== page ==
To what extent should we patent our software?
Learn how to protect your ideas
Q. We are engineers who specialise in bathroom plumbing. Our original mechanical patent ran out a few years ago, so we have developed innovative software to control the flow and temperature of water. As a result, we have managed to double our sales. To what extent could we patent our software as we expand into other markets? Can we rely on keeping our code secret and using copyright?
A. Copyright, patents and secrecy are different ways of protecting ideas. They are not mutually exclusive and can be powerful allies. In Europe, at least, the programme you describe is potentially patentable, and protection could be sought for the software, the apparatus and the method in which the program is implemented.
You should always file a patent application before making your invention available. If your invention has already been sold, we would need to investigate whether the programme is still ‘secret’ or in the public domain. Obtaining patent protection following sales will rely on the program still being secret.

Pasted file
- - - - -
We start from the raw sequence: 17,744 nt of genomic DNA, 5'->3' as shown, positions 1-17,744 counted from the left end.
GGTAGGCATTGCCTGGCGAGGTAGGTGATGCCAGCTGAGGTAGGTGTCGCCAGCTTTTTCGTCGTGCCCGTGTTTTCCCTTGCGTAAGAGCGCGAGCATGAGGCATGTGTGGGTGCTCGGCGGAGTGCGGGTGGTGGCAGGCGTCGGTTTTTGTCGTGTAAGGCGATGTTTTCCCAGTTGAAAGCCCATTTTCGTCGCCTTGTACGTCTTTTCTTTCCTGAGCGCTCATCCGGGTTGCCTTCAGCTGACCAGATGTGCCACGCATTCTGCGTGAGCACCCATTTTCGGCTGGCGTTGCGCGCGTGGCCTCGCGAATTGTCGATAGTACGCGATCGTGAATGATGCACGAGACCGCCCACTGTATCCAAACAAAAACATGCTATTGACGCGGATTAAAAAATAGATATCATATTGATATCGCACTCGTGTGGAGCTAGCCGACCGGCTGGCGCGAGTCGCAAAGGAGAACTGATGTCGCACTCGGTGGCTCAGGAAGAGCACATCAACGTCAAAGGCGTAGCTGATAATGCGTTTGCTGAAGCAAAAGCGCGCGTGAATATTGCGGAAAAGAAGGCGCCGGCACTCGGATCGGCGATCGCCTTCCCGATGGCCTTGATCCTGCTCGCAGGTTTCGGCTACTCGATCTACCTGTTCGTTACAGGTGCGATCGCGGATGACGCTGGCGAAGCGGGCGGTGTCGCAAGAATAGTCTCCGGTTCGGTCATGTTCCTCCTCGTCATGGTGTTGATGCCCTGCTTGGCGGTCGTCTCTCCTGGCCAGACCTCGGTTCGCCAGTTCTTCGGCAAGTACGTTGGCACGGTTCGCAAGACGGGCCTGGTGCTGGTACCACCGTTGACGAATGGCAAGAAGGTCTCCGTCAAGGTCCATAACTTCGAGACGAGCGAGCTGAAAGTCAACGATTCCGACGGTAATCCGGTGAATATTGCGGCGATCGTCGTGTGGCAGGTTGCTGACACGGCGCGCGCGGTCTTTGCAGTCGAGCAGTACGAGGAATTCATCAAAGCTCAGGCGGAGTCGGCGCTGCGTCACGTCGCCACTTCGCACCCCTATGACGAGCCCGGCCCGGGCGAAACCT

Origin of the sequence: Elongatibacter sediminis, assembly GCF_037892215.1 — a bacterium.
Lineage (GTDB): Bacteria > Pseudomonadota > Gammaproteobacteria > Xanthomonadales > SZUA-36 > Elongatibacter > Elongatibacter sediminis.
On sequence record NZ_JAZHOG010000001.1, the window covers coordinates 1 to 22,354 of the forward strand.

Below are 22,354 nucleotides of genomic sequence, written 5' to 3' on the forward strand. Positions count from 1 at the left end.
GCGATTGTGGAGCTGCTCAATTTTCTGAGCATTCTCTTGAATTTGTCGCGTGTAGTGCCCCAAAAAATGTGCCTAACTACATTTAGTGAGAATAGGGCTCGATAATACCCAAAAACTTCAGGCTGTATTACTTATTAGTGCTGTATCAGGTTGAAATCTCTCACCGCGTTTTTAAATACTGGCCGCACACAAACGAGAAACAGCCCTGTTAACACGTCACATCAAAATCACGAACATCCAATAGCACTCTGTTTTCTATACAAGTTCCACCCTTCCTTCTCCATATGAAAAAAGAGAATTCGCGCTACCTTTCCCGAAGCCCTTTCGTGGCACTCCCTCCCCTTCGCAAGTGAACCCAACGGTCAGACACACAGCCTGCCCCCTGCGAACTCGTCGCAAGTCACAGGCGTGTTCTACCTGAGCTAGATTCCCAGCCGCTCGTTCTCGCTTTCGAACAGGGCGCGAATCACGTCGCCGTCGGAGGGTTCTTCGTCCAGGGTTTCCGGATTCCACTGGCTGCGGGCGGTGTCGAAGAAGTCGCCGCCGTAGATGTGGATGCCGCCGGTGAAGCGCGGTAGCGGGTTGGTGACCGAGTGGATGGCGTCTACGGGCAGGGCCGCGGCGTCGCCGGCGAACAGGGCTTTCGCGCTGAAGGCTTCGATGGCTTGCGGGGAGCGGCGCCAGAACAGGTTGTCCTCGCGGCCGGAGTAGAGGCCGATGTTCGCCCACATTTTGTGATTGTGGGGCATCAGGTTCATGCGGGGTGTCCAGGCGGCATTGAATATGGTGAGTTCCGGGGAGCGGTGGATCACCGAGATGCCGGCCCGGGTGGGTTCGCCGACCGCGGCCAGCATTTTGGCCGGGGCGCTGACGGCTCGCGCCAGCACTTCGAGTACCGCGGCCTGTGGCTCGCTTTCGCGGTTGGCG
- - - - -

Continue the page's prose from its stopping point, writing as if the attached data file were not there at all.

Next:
A patent application must include a description of how the programme works, but there is no need to publish the code itself, which can be kept secret to stop copying. In practice, it may be difficult to keep program code secret once the invention in which it is incorporated has been released.
Copyright also protects the code, and arises automatically once the programme is recorded. One weakness is that copyright only prevents copying of the code and would not stop competitors independently producing different code to achieve the same result. Patents provide stronger protection and can protect the idea behind the code without requiring proof of copying.
Nick Reeve is a partner and Pete Sadler is an associate at Reddie & Grose, a firm of patent and trademark attorneys based both in London and Cambridge.